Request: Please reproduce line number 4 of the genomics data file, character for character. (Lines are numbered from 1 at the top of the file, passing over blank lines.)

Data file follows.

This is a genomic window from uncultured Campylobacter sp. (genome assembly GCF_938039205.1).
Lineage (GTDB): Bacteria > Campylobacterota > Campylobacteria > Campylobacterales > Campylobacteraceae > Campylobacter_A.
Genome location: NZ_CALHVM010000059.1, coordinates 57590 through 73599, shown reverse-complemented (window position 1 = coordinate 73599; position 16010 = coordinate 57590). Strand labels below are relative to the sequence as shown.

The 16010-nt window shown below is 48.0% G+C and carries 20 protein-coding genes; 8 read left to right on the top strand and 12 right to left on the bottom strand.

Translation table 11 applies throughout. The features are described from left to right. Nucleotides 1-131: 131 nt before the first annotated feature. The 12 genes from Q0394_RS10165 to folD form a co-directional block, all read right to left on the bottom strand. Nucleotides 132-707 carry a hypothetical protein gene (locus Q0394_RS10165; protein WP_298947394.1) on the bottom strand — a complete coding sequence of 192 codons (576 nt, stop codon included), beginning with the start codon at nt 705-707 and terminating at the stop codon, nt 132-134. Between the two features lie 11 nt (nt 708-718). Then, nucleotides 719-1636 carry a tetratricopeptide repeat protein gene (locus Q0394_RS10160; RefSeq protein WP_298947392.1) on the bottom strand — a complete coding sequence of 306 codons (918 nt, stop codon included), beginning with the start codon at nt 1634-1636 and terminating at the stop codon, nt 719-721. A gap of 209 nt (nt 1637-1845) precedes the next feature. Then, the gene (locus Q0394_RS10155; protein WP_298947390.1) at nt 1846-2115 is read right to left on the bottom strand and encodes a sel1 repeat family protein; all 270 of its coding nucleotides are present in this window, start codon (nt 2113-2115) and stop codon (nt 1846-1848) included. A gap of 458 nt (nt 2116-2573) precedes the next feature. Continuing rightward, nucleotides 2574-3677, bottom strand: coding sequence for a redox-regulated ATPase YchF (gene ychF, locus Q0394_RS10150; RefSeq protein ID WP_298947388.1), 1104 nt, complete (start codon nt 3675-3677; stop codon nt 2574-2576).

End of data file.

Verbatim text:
The 16010-nt window shown below is 48.0% G+C and carries 20 protein-coding genes; 8 read left to right on the top strand and 12 right to left on the bottom strand.